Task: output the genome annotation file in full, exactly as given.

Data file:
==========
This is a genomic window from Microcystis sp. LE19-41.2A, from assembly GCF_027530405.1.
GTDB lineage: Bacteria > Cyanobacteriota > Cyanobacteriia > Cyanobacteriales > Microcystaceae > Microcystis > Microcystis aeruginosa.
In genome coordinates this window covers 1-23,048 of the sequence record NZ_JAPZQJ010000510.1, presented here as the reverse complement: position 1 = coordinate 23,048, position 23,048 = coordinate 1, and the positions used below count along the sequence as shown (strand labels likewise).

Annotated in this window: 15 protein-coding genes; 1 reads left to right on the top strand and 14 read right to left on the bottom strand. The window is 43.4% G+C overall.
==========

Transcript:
This is a genomic window from Microcystis sp. LE19-41.2A, from assembly GCF_027530405.1.
GTDB lineage: Bacteria > Cyanobacteriota > Cyanobacteriia > Cyanobacteriales > Microcystaceae > Microcystis > Microcystis aeruginosa.
In genome coordinates this window covers 1-23,048 of the sequence record NZ_JAPZQJ010000510.1, presented here as the reverse complement: position 1 = coordinate 23,048, position 23,048 = coordinate 1, and the positions used below count along the sequence as shown (strand labels likewise).

Annotated in this window: 15 protein-coding genes; 1 reads left to right on the top strand and 14 read right to left on the bottom strand. The window is 43.4% G+C overall.